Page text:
Have you been criticized by other moms or found yourselfjudging others?

It is natural to sometimes look at other mothers or parents andthink, “That’s not how I would do it.” I did more of that type ofjudging before I was a mom. Now I realize how difficult being aparent can be, and how there are circumstances you can’t alwayscontrol, and things you don’t know about as an outsider. Before Iwas a mom, I never thought I would be a parent of a child who had atantrum in a store or restaurant, but just recently I was in a shoestore where two of my three children were having screamingtantrums. All of the other parents in the store were staring at me,some with a few eye rolls, as I picked up my screaming kids fromthe floor and walked out of the store. I was embarrassed and I feltjudged. I have vowed to never again roll my eyes or make a commentwhen someone else’s child is throwing a tantrum. Instead I plan toshare a sympathetic and understanding look because I know what itfeels like to be that parent.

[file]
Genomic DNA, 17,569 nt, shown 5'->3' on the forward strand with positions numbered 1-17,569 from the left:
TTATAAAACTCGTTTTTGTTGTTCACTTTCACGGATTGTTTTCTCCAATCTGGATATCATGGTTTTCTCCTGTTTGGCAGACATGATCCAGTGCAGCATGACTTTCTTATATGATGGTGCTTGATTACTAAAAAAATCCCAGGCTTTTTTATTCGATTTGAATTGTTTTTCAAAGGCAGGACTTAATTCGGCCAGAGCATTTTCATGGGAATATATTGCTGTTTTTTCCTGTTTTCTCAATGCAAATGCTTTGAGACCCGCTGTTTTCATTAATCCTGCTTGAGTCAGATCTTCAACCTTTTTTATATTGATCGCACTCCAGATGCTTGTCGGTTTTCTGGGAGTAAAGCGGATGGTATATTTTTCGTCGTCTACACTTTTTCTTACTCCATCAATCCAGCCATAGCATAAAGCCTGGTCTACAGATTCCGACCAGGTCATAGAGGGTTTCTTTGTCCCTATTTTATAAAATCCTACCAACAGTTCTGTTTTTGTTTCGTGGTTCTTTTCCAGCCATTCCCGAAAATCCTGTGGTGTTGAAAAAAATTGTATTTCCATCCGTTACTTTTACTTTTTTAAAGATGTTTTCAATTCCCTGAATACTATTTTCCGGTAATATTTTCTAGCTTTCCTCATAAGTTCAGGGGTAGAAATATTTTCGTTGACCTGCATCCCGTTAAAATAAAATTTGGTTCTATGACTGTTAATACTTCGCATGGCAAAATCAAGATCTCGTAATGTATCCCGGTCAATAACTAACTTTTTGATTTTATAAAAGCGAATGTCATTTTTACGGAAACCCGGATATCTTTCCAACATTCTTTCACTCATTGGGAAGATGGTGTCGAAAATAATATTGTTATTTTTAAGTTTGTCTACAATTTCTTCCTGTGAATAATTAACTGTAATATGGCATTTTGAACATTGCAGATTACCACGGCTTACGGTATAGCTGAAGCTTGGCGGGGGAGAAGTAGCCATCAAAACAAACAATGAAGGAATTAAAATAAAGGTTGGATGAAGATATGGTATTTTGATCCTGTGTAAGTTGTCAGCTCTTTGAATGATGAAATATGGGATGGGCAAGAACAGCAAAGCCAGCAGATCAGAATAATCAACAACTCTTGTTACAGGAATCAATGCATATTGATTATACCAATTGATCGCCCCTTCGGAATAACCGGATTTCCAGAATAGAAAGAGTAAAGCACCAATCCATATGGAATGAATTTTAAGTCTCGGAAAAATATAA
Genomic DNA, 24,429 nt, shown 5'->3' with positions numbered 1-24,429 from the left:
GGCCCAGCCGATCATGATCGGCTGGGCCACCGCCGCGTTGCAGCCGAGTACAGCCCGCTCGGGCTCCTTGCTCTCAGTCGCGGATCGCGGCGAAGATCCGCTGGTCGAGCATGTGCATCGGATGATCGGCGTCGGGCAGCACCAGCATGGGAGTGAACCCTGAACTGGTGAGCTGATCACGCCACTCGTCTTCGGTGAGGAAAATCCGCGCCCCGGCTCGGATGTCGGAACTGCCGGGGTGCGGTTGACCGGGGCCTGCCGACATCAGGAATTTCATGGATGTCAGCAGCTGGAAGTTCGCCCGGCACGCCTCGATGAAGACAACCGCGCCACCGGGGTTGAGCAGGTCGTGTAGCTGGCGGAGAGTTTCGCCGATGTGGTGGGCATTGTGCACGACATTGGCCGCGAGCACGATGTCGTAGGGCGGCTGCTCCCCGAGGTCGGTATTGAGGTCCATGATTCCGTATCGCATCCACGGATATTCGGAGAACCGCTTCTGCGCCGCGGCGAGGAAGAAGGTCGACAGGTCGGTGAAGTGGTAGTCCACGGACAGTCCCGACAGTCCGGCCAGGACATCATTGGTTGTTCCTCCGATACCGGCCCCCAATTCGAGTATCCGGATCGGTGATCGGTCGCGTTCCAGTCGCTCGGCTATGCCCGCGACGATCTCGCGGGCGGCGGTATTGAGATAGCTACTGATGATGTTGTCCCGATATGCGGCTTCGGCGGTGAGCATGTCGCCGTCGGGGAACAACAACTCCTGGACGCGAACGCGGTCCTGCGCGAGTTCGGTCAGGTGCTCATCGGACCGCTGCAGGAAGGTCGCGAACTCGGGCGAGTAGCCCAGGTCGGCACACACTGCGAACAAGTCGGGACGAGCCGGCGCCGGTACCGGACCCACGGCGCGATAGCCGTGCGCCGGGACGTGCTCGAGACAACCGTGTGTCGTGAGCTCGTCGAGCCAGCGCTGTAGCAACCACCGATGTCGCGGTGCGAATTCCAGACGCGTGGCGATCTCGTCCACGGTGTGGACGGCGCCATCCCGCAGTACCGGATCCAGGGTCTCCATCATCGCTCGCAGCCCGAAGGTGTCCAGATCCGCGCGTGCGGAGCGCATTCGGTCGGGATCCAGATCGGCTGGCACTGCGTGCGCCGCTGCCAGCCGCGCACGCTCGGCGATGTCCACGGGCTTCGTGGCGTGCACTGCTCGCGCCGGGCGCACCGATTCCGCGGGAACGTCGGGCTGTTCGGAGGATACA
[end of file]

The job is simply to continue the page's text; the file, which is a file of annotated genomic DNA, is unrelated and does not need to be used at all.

How do you try to stop the competition amongmothers?

I really would like to see mothers be more supportive of eachother. Motherhood shouldn’t be a competition; it should be a bondamong women.

Anne Maselli, Park Ridge, mother of 3